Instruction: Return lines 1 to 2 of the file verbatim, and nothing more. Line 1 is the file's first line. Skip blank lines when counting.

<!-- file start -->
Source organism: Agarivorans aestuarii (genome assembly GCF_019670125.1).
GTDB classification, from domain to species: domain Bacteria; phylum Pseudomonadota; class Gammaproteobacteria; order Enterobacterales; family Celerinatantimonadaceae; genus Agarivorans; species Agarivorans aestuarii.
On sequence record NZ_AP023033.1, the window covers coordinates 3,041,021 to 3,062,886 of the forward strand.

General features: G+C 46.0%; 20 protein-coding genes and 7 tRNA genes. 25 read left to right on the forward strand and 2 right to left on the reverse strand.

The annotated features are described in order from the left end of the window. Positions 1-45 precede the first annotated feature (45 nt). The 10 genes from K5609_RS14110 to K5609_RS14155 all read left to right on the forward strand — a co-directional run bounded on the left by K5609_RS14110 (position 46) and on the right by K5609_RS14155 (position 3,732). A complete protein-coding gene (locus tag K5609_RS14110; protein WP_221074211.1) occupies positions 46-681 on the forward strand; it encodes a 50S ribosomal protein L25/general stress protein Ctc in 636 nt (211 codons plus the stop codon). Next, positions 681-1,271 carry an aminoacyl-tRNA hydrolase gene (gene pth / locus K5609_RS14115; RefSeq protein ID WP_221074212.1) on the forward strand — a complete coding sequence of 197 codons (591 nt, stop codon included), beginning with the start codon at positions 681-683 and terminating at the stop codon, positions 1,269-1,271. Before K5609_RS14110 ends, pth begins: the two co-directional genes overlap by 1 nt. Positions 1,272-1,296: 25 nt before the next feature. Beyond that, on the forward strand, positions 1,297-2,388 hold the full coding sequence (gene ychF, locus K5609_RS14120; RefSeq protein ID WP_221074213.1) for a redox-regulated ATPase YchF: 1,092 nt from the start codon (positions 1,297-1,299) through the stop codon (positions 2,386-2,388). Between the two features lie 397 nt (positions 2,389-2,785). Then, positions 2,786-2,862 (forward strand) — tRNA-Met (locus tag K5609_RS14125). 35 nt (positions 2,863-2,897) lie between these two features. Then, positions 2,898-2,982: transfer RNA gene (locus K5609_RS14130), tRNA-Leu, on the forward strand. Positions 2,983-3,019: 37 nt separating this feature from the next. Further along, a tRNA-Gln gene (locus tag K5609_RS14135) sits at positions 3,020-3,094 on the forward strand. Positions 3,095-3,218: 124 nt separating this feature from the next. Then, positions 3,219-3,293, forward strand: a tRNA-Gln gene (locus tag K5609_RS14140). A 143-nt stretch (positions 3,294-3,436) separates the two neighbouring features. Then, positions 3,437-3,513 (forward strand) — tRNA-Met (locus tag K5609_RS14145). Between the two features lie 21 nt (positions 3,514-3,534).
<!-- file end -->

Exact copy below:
Source organism: Agarivorans aestuarii (genome assembly GCF_019670125.1).
GTDB classification, from domain to species: domain Bacteria; phylum Pseudomonadota; class Gammaproteobacteria; order Enterobacterales; family Celerinatantimonadaceae; genus Agarivorans; species Agarivorans aestuarii.